Budget Advocacy in South Africa to Ensure Funding for HIV and AIDS Treatment
During the late 1990s, the South African government did not support the introduction of drug-based
prevention and HIV/AIDS treatment regimens due to their high costs. The Treatment Action Campaign
(TAC), an advocacy group run by people living with HIV and AIDS, used different strategies to convince the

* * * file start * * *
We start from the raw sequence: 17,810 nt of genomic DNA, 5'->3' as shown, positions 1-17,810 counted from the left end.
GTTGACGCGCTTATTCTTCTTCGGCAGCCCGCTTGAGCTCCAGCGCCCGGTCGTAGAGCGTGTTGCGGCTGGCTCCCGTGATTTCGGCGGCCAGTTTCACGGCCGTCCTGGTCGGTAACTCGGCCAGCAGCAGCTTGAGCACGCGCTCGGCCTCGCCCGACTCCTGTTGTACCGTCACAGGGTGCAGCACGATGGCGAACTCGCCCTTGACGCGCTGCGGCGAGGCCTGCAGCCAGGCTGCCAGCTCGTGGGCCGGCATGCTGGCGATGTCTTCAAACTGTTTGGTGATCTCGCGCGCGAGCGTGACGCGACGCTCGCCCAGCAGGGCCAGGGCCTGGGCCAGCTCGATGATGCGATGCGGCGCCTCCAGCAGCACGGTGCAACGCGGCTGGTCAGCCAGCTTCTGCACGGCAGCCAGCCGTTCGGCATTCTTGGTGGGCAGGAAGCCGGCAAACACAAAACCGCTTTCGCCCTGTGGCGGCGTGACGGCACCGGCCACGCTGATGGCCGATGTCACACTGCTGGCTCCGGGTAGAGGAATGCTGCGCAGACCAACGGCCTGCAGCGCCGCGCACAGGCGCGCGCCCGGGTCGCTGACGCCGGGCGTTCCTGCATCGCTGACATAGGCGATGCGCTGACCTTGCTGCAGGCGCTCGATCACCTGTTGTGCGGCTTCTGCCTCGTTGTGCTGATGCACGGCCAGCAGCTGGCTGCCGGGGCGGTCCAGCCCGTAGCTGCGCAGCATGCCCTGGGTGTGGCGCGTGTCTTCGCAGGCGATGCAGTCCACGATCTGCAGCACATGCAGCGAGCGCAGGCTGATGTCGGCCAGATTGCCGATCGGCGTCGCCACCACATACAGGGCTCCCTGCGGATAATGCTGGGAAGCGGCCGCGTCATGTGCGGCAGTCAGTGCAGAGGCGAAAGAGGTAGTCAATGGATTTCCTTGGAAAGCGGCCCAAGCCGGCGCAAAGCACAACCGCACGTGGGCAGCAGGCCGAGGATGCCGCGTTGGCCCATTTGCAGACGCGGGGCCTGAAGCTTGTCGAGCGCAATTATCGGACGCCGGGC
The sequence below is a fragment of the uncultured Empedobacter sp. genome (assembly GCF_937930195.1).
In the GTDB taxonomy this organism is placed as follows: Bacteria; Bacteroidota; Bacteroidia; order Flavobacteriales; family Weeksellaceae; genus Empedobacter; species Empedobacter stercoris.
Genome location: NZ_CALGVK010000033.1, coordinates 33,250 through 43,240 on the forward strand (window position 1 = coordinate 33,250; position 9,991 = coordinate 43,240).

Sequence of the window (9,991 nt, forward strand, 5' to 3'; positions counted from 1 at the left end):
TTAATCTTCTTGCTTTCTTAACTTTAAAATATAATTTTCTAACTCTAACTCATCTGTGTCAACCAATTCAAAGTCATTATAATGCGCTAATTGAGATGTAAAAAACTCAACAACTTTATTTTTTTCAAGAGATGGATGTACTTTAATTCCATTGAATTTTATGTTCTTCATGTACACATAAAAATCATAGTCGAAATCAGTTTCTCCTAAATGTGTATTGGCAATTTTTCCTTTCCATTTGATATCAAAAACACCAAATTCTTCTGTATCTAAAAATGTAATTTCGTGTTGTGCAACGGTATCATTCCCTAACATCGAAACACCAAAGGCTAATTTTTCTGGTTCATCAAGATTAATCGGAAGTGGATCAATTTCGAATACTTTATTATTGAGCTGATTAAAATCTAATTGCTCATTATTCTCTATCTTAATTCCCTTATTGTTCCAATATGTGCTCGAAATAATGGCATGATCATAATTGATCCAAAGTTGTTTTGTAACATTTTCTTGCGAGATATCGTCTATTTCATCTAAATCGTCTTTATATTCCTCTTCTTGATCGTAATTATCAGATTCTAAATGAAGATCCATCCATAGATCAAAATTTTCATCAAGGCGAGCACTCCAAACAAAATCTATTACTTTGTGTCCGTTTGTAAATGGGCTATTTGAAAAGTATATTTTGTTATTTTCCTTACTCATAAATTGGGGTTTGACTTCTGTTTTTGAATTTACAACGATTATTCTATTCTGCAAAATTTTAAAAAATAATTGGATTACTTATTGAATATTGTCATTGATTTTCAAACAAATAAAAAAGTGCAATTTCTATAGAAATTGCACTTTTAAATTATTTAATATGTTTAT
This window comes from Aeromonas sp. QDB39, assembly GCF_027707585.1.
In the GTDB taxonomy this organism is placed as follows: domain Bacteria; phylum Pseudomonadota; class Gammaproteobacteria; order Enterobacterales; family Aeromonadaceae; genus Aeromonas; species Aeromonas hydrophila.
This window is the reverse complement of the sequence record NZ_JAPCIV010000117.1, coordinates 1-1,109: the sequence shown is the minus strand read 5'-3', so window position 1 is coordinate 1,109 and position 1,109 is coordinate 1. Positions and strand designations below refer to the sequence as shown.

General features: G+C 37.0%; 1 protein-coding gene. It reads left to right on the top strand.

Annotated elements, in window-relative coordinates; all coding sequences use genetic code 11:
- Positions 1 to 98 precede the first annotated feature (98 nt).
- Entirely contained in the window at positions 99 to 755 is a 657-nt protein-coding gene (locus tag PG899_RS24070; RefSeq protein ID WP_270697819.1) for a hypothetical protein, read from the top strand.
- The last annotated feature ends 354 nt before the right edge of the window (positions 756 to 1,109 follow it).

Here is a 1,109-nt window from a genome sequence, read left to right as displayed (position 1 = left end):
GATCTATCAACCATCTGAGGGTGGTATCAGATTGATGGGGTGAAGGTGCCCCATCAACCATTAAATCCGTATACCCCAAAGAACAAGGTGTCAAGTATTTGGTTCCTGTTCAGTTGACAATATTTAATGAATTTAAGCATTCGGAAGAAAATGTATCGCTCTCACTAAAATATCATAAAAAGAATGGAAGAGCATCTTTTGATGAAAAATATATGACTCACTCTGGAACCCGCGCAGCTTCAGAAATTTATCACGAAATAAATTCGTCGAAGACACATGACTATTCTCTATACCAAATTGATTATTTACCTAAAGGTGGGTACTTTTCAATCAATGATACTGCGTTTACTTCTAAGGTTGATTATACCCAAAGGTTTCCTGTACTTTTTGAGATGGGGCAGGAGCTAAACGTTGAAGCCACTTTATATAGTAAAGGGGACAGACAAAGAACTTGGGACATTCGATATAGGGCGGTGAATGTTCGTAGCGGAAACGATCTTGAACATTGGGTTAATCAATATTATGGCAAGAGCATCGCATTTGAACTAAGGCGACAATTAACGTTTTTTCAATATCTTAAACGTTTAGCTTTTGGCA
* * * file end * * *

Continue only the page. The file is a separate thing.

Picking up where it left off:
government to change its position. Utilizing a combination of budget advocacy, litigation, and mobilization — sometimes simultaneously — TAC was able to convince the government to introduce a national program to prevent mother to child HIV transmission (PMTCT) through access to a short course of AZT (an antiretroviral drug). TAC subsequently worked with scientists and researchers to develop plans and policy proposals for a national anti-retroviral (ARV) program. In 2003, a national ARV program was approved by the cabinet, and in 2007 the government committed to spending US$6 billion on HIV and AIDS prevention and treatment between 2007 and 2012. This plan allowed for 1.6 million people to receive ARV treatment by 2011.